Economic Freedom Trumps Identity Politics

Published May 1, 2015

Imagine a little girl and her young mother sitting on a porch on 19th Street in Harrisburg. The child smiles happily, but the mother looks tired—she’s working second shift and raising a daughter by herself. The father has never played a role in the girl’s life, but she has loving grandparents doing their best to support and care for the child and mother.

It could be a page from the lives of thousands of working-class, ethnically-mixed families—but it happens to be from my own. I was that little Puerto Rican/Slavic American girl growing up with the odds stacked against me. That was my mother gritting her teeth and getting by so that I could have a chance to thrive.

Politicians constantly give lip service to helping families like mine, but I’ve found that their solutions often do more harm than good.

Given my life experience, it surprises me when people promote government intervention to address issues like income mobility, job growth, and public education. Throwing taxpayers’ hard-earned money at these problems will not make them go away. Taxing and spending is not a recipe for creating jobs or helping middle-class—or working class—families.

When I worked through college and subsisted on a diet that included way too much Ramen, a tax on textbooks would have been a substantial burden. Not to mention the impact that taxes on everything from child care to non-prescription drugs to nursing home care would have on the rest of my family.

It may not seem like a lot of money to high-income households, but in working-class and minority communities struggling to make ends meet, every cent counts.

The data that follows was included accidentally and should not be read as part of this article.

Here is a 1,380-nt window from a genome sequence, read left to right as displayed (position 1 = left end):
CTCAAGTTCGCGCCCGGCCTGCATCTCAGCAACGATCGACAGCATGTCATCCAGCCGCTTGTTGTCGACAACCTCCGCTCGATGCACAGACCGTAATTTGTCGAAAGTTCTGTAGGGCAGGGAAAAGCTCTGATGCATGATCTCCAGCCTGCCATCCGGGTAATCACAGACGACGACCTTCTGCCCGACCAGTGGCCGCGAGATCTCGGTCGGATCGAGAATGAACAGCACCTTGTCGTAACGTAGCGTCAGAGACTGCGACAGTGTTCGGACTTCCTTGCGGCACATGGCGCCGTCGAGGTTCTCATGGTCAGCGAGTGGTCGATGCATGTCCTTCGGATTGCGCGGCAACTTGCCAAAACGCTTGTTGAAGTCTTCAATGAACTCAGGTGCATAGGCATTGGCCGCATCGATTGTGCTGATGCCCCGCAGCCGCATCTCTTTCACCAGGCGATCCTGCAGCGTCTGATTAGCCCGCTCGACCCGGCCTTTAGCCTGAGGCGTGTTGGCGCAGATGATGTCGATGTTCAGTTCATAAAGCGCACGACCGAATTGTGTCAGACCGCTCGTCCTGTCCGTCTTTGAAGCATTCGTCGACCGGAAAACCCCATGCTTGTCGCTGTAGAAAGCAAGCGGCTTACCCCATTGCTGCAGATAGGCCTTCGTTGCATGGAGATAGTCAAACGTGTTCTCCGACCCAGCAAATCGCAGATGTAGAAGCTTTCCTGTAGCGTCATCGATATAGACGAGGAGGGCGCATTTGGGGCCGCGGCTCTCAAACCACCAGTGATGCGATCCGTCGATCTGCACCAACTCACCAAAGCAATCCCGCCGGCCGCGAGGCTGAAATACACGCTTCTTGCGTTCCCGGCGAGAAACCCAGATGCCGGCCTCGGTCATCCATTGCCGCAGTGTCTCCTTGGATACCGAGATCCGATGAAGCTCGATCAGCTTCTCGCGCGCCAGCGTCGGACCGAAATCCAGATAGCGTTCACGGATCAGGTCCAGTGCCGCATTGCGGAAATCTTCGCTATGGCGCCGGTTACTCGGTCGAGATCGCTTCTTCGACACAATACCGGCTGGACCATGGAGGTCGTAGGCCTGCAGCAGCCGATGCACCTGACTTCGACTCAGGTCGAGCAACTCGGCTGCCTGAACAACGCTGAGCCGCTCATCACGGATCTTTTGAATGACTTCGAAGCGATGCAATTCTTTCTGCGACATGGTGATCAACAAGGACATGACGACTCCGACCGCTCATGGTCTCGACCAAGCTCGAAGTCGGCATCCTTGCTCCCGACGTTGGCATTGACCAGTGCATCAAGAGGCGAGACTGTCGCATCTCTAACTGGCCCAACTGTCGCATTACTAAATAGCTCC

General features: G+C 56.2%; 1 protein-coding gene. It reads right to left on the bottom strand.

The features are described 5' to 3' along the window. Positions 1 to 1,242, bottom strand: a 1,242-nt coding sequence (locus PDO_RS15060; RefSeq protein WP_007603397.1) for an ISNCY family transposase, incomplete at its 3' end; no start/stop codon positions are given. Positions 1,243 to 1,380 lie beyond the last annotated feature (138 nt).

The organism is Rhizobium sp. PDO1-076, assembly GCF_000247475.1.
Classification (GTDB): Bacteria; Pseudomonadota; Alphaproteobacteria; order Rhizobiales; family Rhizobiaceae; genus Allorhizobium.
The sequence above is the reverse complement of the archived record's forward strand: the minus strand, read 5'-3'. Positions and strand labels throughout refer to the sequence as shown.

It’s time we entrusted Pennsylvanians to make their own choices with their own money.

That’s why I came to work at the Commonwealth Foundation, which points out how a vibrant, free economy can enable individuals to reach their full potential regardless of color, class, or creed.

Unfortunately, some will resort to ad-hominem attacks of racism, bigotry, sexism, and classism to promote their government-based solutions. They rely on name calling because they are unable to justify policy perspectives that so clearly hurt the worst off among us.

Let’s be clear, there is nothing racist or divisive about empowering people to create success on their own terms. There is no place that one can point at to claim that poverty was taxed or spent out of existence.

Struggling communities in Pennsylvania are better equipped to make spending decisions about their own personal needs than politicians. If we want a brighter future for our commonwealth, we need state government to do less so that we are free to do more in our local communities and in our own families.

Brittney Parker ([email protected]) is the Community Liaison for the Commonwealth Foundation.

Reprinted with permission. An earlier version of this article appeared at